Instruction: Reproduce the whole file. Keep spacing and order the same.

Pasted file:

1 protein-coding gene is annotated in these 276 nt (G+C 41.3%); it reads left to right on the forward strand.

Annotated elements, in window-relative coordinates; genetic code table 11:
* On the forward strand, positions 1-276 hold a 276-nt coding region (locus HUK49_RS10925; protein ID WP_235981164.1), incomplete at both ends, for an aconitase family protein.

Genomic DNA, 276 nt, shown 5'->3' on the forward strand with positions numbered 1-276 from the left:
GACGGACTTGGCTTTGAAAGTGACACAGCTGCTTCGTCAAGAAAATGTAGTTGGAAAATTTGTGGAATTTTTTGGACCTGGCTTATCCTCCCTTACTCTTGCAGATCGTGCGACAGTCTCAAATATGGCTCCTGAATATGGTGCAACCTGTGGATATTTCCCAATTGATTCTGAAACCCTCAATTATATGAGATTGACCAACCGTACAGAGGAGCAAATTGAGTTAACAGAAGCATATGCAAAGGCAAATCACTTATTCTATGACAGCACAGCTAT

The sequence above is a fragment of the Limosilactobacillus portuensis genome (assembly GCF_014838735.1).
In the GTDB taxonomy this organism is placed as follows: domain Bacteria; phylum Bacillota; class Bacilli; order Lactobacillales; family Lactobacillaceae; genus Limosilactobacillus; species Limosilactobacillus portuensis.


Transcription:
1 protein-coding gene is annotated in these 276 nt (G+C 41.3%); it reads left to right on the forward strand.

Annotated elements, in window-relative coordinates; genetic code table 11:
* On the forward strand, positions 1-276 hold a 276-nt coding region (locus HUK49_RS10925; protein ID WP_235981164.1), incomplete at both ends, for an aconitase family protein.

Genomic DNA, 276 nt, shown 5'->3' on the forward strand with positions numbered 1-276 from the left:
GACGGACTTGGCTTTGAAAGTGACACAGCTGCTTCGTCAAGAAAATGTAGTTGGAAAATTTGTGGAATTTTTTGGACCTGGCTTATCCTCCCTTACTCTTGCAGATCGTGCGACAGTCTCAAATATGGCTCCTGAATATGGTGCAACCTGTGGATATTTCCCAATTGATTCTGAAACCCTCAATTATATGAGATTGACCAACCGTACAGAGGAGCAAATTGAGTTAACAGAAGCATATGCAAAGGCAAATCACTTATTCTATGACAGCACAGCTAT

The sequence above is a fragment of the Limosilactobacillus portuensis genome (assembly GCF_014838735.1).
In the GTDB taxonomy this organism is placed as follows: domain Bacteria; phylum Bacillota; class Bacilli; order Lactobacillales; family Lactobacillaceae; genus Limosilactobacillus; species Limosilactobacillus portuensis.